understanding malaysia home loan mlta mrta mrtt mltt

Which Home Loan Insurance Should I Pick: MLTA, MRTA, MRTT or MLTT?

By: Guyub
28th Jan 2022
Buy & Sell

Have you ever thought about what would happen if you were to buy a home, and midway through the loan term, you can no longer continue paying your home loans due to disability or death? How will your family pay off the home loan in your place?

Well, folks, this is precisely why home loan life insurance, like MLTA, MRTA, MRTT & MLTT, exists.

Have never heard of these terms in your life? Or are you here because you want to know more? Then read on!


A home loan life insurance covers the remainder of home loan repayments in the event of the borrower’s death or permanent disability. This way, the borrower’s dependents can keep the home and not have to worry about the home loan repayments – with this, the outstanding loan amount is already paid for in full on your behalf.

It is not compulsory. However, in some cases, loan providers do require applicants to have it to secure a home loan with them. Some even offer better rates to entice borrowers to insure themselves.

There are a few different options available in Malaysia, with MLTA and MRTA being the most common. Let us explore the differences below!


With MRTA, the insurance coverage will decrease over time in line with your outstanding loan amount owed to the bank/ loan provider. The payout is designed to cover the remaining mortgage amount owed at that point of time of death or total permanent disability, so the borrower’s dependents will not be left without a home to live in.

The amount will be paid directly to the home loan provider as the sole beneficiary. No one else is entitled to the payout, and any excess will still be paid to the home loan provider.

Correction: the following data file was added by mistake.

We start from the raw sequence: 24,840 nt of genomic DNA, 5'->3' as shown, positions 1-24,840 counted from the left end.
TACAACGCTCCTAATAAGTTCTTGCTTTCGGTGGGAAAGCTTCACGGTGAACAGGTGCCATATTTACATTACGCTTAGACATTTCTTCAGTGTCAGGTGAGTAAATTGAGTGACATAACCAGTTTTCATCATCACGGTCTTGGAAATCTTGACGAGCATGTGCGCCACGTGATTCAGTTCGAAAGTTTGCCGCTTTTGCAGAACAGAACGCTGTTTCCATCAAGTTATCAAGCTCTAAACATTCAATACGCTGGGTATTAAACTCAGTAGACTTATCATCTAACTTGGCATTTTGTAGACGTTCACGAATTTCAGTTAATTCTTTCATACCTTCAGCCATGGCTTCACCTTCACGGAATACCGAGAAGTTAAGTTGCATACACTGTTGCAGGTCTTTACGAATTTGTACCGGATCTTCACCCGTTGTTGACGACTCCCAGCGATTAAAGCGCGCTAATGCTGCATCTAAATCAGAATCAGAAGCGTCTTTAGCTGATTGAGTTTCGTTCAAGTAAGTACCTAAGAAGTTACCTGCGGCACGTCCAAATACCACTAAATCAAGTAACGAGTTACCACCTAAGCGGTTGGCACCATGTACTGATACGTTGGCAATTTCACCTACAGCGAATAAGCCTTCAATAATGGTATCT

An MRTT is very similar to MRTA – it is essentially the Takaful version of MRTA, except that Islamic banking principles are practised where interest-based transactions (“riba”) is avoided.



    • Cheaper in cost, paid in a single lump sum upfront before the start of your policy.
    • Can be bundled along with the home loan.


    • Can be transferred to another property, but the process is difficult
    • There is no guarantee of insurability, as proof of health is required with every application.
    • The risk of insufficient protection coverage due to the outstanding loan becoming higher than the protection you have, due to fluctuations in bank interest rates. This is especially so if you choose to insure lower than the loan amount.
    • No cash value (savings/ investment feature where funds can be drawn from while alive).
    • Since the loan provider is the beneficiary, your family will not have any control over the insurance payout.
    • Not income tax-deductible.
    • No available coverage option to cover anything else other than death or total permanent disability.

Ideal if you….

    • Have no or few financial dependents
    • Plan to own the property long term
    • Have adequate medical and life insurance arrangements in place
    • Are generally healthy
    • Are on a budget
    • Have no plans to refinance the home in the future (unless with the same bank)


The MLTA however, will pay out a fixed sum that will not change over time, regardless of the decrease in your outstanding loan amount owed to the bank/ loan provider.

With this, should death or total permanent disability happen, the borrower’s outstanding mortgage amount will be covered in full, and there will be an extra sum left over which will go to the beneficiary of the insurance policy. The best part about this insurance is the fact that it is flexible!

Unlike MRTA, payment for MLTA will be made either monthly, quarterly, half-yearly or yearly throughout the entire loan tenure.


Once again, MLTT is similar to MLTA in most aspects – it is the Takaful version where everything is done in line with Islamic finance principles that moves away from interest-based transactions.



    • The leftover amount after paying off the remaining mortgage will go to your chosen beneficiary, which will help tide them over during that period.